The prospect of war in the Gulf prompted congressional leaders to postpone "tentatively" today's vote on the impeachment of President Bill Clinton. Mr Clinton moved swiftly from discussion of his impending impeachment to a meeting with his security advisors at the White House to decide on military action.
The US said Iraq's refusal to allow the inspectors to search out what they believe are Iraq's weapons of mass destruction had precipitated the crisis.
"There is no end in sight for this pattern of obfuscation, obstruction or outright violation," said the US State Department spokesman, James Rubin.
"We can find no grounds for optimism that the Iraqi leadership, if left to its own devices, will suddenly change course and opt for cooperation in the new year, or, if it remains in power, in the new millennium."
The latest threats of military action follow a report from the chief United Nations weapons inspector, Richard Butler. He told the UN in a document released late on Tuesday night that despite promises that it would resume full cooperation with the UN, Iraq had failed to deliver.
When the US drew back from military action in mid-November, it threatened to strike without warning if Iraq broke its promises. After receiving the latest report, the US immediately advised the UN that it should withdraw the weapons inspectors - a sign that military action might be imminent - and at dawn yesterday they began pulling out to Bahrain.
President Clinton flew back late on Tuesday from the Middle East, where he had tried, fruitlessly, to persuade Israel to maintain compliance with the Wye peace accords. He arrived to find domestic support for his cause in the impeachment debate ebbing away, as one by one, moderate Republicans announced their intention to vote to impeach him.
Debate of the four articles of impeachment which was due to begin this morning may now begin at a later date, perhaps next week, but time is running out for this session of Congress as Christmas approaches.
The Administration denied strenuously that the clash had any connection with the President's problems. The timing had been set by Mr Butler's report, and by Iraq itself, spokesmen said. Indeed, they raised the prospect that Saddam Hussein may well have timed the confrontation to coincide with Mr Clinton's period of maximum weakness.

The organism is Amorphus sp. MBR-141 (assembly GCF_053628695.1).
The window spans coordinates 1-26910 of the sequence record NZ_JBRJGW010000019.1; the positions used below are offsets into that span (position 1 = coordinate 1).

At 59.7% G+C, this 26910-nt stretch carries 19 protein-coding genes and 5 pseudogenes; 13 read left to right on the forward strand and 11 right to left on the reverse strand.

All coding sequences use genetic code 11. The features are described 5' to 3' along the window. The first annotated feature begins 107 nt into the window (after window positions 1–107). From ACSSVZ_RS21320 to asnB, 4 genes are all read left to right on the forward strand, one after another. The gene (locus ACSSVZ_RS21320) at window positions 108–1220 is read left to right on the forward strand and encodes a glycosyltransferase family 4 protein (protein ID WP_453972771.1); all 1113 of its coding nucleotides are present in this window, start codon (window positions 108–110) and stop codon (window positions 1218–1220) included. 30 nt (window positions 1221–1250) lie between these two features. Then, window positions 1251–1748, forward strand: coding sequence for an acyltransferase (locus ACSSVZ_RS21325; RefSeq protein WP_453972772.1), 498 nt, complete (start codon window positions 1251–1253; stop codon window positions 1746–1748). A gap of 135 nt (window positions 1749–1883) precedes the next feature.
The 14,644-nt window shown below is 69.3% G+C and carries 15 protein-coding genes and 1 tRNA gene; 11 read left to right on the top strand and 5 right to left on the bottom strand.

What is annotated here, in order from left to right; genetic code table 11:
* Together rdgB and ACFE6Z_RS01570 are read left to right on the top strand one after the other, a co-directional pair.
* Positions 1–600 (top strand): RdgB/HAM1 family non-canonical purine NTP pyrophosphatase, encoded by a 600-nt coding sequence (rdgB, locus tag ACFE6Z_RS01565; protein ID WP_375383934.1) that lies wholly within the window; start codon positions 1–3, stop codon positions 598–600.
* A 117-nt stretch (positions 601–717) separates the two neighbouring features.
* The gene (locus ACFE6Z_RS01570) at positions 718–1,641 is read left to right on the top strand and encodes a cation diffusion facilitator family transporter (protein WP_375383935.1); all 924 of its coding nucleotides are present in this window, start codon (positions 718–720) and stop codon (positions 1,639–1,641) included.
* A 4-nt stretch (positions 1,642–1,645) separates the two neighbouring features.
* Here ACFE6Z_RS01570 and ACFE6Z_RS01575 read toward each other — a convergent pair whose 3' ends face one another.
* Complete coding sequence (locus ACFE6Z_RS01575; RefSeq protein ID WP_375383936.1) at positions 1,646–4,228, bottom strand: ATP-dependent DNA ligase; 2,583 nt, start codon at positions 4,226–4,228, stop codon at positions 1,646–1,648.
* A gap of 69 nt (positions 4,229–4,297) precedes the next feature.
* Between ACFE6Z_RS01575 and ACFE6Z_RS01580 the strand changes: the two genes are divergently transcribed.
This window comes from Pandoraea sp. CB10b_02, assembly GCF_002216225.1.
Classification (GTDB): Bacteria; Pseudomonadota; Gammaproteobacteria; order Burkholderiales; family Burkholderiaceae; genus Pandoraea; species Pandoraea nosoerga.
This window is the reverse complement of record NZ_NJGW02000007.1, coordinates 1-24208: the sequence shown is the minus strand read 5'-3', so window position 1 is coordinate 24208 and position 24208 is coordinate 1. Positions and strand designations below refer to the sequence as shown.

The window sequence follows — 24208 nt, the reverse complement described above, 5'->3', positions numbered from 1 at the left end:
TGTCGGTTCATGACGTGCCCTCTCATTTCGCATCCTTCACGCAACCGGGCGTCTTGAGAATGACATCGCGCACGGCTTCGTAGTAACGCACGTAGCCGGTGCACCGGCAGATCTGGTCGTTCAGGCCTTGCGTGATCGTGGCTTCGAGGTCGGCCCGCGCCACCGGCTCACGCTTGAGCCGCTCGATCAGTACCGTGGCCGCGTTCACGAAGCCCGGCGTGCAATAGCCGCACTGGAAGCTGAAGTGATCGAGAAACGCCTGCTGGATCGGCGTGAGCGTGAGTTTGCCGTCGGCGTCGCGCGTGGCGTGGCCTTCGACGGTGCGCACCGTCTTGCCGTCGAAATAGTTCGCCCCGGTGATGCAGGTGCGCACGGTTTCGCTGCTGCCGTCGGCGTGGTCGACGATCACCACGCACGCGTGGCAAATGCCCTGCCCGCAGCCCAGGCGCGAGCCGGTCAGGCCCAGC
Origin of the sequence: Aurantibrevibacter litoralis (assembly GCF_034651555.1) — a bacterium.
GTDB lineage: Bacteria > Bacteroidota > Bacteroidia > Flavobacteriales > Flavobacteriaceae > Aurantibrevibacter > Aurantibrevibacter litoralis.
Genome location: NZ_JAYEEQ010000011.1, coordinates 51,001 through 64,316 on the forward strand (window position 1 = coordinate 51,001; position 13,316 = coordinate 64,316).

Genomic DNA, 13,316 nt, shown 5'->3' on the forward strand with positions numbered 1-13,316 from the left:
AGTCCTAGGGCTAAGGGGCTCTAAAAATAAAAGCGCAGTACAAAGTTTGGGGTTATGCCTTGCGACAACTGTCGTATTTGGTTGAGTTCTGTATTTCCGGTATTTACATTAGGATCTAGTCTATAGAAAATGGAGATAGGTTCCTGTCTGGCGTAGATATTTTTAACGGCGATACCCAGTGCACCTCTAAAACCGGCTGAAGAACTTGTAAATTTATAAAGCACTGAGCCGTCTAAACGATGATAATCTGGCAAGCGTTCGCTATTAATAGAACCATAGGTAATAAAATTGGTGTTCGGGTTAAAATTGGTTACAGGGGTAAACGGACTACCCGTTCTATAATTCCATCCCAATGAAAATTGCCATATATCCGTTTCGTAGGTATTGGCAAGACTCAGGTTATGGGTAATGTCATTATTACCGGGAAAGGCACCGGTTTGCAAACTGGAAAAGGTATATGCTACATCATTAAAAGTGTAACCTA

The last threatened clash coincided with the congressional elections, which Mr Clinton's Democrats had been expected to lose, but their strong showing gave him added momentum.
The Muslim holy month of Ramadan, which begins on Sunday, may also influence the timing of military action.
The US has over 200 aircraft in the Gulf, a fleet of ships capable of launching Tomahawk cruise missiles and 15 B-52 bombers on the British island of Diego Garcia armed with cruise missiles. The US Navy alone has 300 such missiles in the region.
The US said in November that it planned a large-scale campaign of attacks, which were called off with just minutes to spare. They were aimed at sites where Iraq is suspected of building or storing weapons of mass destruction, but also at the political infrastructure of the nation.
Diplomatic support for the attacks was weak in November, and yesterday a number of nations made it clear they wanted some other outcome than military action.
A meeting of the United Nations Security Council was under way, where other powers were expected to mount a strong effort to persuade America against air strikes.
The Russian Foreign Minister, Igor Ivanov, said he had contacted the US Secretary of State, Madeleine Albright, and the French Foreign Minister, Hubert Vedrine, in an attempt to head off military action.
"The use of force can only worsen the situation in the Gulf and the Middle East," he said. "Russia doesn't want that. Russia will do everything possible to avoid this happening."
France said yesterday that more time was needed. "Concerning Mr Butler's report, its content and the question it raises must be given in-depth study by the Security Council," the French Foreign Ministry, at the Quai D'Orsay, said in a statement. It is unlikely, however, that America will long be delayed by UN opposition. Neither Britain nor America believe they need additional legal authority to mount attacks.
"Given Iraq's manifest failure to cooperate over the last month, if we should choose to use force we would have the necessary legal authority," Tony Blair told the House of Commons yesterday.Reuse content